Wednesday 14th March
Joan Armatrading 3 So, record number 4 Show Some Emotion came out the following year. As records used to those days. Artists were locked into, what would be considered these days as pretty onerous, contracts. An album a year was normal. So, back in the Sixties and Seventies, they would be touring for months on end, trying to find a space to write a song, then rushing into the studio to record. It is quite incredible that such good music actually came out of these decades. The pressure to come up with (decent) new material must have been incredible. And sometimes it showed. Many albums had a few good songs, maybe one or two superb ones and quite a few fillers too. Joan was no exception, except that her ‘fillers’ are pretty good all the same. On this record she seems to be trying just a bit too hard. It has a more bluesy feel, and apart from the sublime ‘Willow’ doesn’t really hit the high spots of her last one. Too many noisy songs, where she rocks out but somehow she appears to be shouting as much as singing. Other highlights include ‘Kissin and a Huggin’ and ‘Wontcha Come On home’. Although on a second listen it “ain’t half bad”. But Joan has set the bar so high that almost inevitably some records seem just a tad flat.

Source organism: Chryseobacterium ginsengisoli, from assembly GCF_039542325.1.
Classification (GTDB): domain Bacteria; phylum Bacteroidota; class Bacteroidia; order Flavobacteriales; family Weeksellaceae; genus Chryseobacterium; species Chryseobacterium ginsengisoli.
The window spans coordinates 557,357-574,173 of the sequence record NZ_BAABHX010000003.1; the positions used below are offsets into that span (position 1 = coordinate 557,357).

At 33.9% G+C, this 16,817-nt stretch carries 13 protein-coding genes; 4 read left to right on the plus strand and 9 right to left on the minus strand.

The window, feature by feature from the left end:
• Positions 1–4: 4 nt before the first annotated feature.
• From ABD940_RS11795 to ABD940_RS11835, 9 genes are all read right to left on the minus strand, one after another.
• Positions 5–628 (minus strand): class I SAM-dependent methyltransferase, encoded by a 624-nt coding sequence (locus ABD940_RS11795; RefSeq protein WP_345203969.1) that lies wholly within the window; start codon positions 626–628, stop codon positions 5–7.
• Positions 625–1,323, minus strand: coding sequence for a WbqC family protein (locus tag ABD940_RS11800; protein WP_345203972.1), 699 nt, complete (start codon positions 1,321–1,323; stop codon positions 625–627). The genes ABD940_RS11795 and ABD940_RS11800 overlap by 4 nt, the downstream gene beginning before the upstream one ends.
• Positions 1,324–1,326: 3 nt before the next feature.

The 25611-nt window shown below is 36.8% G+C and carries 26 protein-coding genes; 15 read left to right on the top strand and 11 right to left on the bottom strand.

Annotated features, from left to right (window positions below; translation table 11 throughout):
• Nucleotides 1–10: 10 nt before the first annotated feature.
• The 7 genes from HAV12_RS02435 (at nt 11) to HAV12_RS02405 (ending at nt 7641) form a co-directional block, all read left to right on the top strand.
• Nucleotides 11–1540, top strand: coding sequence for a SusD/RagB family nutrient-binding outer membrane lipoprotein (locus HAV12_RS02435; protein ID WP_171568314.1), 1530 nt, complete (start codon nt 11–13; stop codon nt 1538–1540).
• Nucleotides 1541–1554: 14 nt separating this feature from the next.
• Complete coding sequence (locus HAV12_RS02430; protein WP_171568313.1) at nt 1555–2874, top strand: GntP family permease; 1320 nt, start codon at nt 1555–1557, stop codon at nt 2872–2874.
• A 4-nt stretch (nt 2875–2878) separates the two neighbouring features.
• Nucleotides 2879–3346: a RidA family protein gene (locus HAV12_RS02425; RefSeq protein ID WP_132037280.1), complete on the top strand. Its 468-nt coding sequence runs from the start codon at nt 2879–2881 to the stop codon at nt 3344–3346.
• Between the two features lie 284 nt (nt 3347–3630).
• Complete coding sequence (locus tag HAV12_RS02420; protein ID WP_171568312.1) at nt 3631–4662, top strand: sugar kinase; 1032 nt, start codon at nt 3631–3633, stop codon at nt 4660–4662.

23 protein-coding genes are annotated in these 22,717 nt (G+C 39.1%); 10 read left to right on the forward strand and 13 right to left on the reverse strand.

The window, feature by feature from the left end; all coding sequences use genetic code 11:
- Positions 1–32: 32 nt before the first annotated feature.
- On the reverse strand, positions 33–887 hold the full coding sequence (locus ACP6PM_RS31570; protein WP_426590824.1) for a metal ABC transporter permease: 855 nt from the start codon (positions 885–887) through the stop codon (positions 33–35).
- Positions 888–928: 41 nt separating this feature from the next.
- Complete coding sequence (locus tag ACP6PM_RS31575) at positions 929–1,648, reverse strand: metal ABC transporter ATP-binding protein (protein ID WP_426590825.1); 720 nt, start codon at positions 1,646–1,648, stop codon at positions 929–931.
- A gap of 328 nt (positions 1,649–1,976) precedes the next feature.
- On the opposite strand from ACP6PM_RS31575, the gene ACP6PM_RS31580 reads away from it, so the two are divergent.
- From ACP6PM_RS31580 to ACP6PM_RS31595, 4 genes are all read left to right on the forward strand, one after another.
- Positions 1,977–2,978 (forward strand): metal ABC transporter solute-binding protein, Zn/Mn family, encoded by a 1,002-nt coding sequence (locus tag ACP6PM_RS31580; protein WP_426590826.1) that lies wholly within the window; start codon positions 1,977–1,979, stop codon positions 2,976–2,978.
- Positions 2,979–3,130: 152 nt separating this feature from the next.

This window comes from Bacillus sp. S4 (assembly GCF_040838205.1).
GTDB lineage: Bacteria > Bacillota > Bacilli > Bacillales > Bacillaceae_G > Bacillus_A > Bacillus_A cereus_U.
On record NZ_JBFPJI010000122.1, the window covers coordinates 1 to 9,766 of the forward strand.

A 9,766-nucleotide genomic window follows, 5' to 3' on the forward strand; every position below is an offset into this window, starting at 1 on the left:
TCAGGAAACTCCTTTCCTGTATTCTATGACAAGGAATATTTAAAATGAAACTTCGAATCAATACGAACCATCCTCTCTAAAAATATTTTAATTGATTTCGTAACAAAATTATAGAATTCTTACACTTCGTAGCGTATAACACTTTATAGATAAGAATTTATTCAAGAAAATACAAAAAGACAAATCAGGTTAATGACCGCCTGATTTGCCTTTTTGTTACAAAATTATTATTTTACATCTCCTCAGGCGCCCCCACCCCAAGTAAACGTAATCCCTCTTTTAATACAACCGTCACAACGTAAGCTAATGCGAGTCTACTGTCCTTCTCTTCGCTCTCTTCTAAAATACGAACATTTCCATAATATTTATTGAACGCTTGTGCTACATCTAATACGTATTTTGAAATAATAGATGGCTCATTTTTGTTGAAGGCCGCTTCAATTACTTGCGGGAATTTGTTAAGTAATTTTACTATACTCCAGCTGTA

She followed this with one of my favourites of her early albums, To The Limit. Somehow this sounds much better, more accomplished, more mature. But this record has sad associations for me. It was ’78, a year after punk really broke, though I barely noticed it apart form a couple of singles – it left me cold as hell. It was my last summer with Joy, and I knew it was slipping from my grasp. We had been so happy those first few years, our wedding and honeymoon and the birth of Laura. Very happy memories. Then we started to go our separate ways, me – the Labour Party, and Joy her table tennis. And so we had a holiday in Newquay; Justin was 10 and Laura 5. We were staying in a dreadful hotel/come boarding house, and we were bickering – or that is how I remember it. I kept playing this record, taped onto a tinny little cassette player, trying to blank out all the bad thoughts. And listening now, I still love it. Best songs – Barefoot and Pregnant and What Do You Want. She followed this with a live album Steppin Out . An excellent record of her then band; but I do have a live In Concert radio broadcast from 1980 (on cassette), just one year later and it is even better. I am never sure of live albums, sometimes the versions are almost identical to the record, which is pointless, but sometimes extended versions and a few rarities make it worth it. Some great live versions on this one though I must admit.